China's Vice Minister of Environmental Protection, Mr. Ganjie Li, told participants that China is keen on contributing to the development of a global eco-civilization. He pointed out China's policies, including those of eco-zoning and eco-compensations, demonstrate this commitment.
In his address, Professor Honglie Sun, Academician of CAS and Director of the Advisory Committee of Chinese Ecosystem Research Network (CERN), outlined the history of ecological study in China. He emphasized on the need for ecological networks, such as CERN, which support policy making and suggested CERN as an important infrastructure in assisting other developing countries in establishing similar networks.
The day-long forum brought together a wide range of experts from across the world, including Sir Crispin Tickell from the United Kingdom, Julia Marton-Lefevre, Director General of the International Union for Conservation of Nature (IUCN), Professor Richard Odingo from Kenya, Dr. Arthur Hanson, International Chief Advisor of the China Council for International Cooperation on Environment and Development (CCICED), Björn Roland Stigson, President of World Business Council for Sustainable Development (WBCSD), Lars-Erik Liljelund, Executive Director of The Foundation for Strategic Environmental Research and Franz Tattenbach, President of the International Institute for Sustainable Development (IISD)
Through intensive discussions, participants of the Forum reached the following conclusions:
The Earth's ecosystems are the natural foundation of human civilization. A robust, healthy and sustainable ecosystem is a prerequisite to secure the development of a Green Economy.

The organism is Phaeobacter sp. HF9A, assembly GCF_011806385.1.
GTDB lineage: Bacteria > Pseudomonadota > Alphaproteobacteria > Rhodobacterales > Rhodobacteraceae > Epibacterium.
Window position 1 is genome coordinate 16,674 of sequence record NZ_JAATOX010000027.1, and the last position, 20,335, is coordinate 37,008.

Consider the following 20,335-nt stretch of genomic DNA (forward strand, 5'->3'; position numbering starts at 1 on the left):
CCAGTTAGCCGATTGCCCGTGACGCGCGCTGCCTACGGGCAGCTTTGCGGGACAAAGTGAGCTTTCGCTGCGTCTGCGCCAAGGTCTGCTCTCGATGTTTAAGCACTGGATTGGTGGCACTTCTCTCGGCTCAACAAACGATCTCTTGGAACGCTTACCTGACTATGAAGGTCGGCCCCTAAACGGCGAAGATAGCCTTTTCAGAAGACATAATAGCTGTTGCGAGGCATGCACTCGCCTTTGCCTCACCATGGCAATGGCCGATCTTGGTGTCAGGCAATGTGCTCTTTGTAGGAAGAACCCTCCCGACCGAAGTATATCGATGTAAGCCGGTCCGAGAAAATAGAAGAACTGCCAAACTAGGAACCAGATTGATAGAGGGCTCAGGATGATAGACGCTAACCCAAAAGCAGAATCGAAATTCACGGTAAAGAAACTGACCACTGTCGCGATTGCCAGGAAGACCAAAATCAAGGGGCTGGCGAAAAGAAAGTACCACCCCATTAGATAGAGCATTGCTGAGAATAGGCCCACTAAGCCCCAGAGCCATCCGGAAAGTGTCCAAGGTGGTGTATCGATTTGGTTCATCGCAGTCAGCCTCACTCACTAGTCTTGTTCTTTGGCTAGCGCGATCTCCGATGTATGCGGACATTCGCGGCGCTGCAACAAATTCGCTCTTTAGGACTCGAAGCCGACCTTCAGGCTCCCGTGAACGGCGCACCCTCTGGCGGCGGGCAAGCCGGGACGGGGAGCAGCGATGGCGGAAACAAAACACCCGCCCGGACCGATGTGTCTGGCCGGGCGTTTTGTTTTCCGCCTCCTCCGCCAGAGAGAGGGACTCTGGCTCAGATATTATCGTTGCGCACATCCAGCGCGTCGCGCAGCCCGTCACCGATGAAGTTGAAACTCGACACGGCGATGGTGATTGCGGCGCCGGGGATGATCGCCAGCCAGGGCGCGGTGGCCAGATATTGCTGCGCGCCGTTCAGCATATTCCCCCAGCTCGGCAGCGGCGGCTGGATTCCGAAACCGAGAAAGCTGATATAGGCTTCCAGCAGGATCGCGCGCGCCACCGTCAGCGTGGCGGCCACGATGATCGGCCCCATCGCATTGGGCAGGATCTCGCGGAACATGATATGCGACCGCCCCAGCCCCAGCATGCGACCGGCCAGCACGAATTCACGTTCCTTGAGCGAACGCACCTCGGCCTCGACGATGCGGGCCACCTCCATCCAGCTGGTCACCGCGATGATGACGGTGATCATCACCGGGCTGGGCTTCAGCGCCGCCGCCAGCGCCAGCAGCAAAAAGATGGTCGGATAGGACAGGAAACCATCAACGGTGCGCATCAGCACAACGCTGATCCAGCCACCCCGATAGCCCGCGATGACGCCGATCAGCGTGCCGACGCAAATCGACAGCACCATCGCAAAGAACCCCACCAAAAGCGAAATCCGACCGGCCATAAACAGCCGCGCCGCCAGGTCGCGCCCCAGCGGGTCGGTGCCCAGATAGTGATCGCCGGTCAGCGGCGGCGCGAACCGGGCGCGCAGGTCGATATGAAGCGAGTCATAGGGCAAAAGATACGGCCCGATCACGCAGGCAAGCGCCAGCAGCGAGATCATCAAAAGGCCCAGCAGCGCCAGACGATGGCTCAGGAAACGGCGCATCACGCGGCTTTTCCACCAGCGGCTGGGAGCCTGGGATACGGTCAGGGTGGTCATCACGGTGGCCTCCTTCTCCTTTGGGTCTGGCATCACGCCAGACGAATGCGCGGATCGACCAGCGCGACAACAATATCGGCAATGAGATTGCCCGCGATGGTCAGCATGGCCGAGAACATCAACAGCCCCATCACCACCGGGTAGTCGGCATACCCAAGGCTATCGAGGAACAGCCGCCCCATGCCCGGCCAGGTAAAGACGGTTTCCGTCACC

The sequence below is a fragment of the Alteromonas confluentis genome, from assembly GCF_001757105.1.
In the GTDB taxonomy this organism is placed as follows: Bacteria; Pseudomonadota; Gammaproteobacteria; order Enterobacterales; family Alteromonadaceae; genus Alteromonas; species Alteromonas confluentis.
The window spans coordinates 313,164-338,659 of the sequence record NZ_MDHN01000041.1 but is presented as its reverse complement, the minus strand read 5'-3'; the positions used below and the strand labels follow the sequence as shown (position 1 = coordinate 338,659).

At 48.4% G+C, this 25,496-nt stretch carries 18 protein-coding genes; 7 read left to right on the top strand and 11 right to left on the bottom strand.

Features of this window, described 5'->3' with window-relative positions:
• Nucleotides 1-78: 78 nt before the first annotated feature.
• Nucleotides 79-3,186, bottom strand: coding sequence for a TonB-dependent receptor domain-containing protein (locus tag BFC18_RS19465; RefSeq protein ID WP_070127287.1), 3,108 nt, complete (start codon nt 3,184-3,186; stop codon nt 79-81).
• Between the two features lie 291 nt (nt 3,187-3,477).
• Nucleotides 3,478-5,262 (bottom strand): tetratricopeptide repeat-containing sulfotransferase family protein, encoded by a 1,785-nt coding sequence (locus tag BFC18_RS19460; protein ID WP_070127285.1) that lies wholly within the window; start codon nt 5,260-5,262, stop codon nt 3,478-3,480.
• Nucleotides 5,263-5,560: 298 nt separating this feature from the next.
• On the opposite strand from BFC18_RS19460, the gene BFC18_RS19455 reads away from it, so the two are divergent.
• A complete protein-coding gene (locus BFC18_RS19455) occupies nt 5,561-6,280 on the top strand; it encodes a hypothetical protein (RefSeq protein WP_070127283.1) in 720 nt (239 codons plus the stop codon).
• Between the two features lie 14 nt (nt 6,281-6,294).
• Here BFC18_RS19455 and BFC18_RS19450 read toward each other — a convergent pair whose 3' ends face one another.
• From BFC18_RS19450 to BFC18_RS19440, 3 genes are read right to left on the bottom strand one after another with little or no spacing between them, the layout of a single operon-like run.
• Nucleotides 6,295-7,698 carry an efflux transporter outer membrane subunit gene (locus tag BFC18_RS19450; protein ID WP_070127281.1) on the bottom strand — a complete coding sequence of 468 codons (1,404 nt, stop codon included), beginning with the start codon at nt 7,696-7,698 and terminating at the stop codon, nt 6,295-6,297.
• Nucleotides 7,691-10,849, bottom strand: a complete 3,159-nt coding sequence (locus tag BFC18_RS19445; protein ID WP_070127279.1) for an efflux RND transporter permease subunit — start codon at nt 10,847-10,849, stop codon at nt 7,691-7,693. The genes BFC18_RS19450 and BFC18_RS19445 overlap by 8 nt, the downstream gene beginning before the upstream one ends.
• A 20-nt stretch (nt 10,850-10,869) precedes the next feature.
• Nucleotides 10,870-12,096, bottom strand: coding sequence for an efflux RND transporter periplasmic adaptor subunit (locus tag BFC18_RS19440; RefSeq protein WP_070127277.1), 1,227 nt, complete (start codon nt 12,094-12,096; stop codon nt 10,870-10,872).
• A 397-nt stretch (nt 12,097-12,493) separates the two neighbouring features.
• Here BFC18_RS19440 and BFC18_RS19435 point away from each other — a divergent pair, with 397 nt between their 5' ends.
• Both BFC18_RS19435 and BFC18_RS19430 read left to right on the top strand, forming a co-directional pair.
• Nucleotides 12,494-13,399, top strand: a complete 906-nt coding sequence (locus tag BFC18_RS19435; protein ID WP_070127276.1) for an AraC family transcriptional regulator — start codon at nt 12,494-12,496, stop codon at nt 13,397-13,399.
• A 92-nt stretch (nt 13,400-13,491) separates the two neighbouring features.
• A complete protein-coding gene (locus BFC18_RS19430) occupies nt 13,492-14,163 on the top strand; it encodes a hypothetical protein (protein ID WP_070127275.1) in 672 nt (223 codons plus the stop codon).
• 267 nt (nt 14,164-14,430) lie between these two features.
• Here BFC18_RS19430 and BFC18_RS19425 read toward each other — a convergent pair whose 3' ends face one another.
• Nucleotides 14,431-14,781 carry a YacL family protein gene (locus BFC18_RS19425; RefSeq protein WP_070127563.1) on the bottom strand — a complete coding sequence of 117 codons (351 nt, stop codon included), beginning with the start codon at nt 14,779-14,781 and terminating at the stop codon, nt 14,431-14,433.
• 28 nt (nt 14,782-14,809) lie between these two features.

Ecosystems have been profoundly degraded over the last 50 years and pressure on them continues unabated. Some of the key ecological processes have exceeded their thresholds, which may lead to the collapse of some vulnerable ecosystems. This poses threats to lives, livelihoods and economic development and demands urgent action.
Concrete evidences show that ecosystem management can halt and reverse this increasing degradation of ecosystems. It can also provide economic and job opportunities, particularly for developing countries.
There is clear evidence that many key issues of the Green Economy development are critical for addressing ecosystem management.
There are already ecological networks, mechanisms, methods and tools in place to promote the role of ecosystem management for development of the Green Economy.
Based on the key findings reflected through an issues paper, the Forum has proposed the following recommendations to be acted on at the Rio+20 summit:
1. Political commitment at the highest level is urgently needed if ecosystem management is to have the adequate weight it deserves in the Rio+20 arrangement;
2. Political support and appropriate governance structures are needed for improved synergies between ecosystem management and the Green Economy in developing Rio+20 policy frameworks;
3. Adequate financial, technological and knowledge resources must be allocated, including in national policy-setting, awareness-raising, capacity-building and planning and practices, particularly in developing countries;
4. Building capacity and ecological infrastructure in developing countries, such as Africa, is a prerequisite for enhancing ecosystem management and promoting the Green Economy.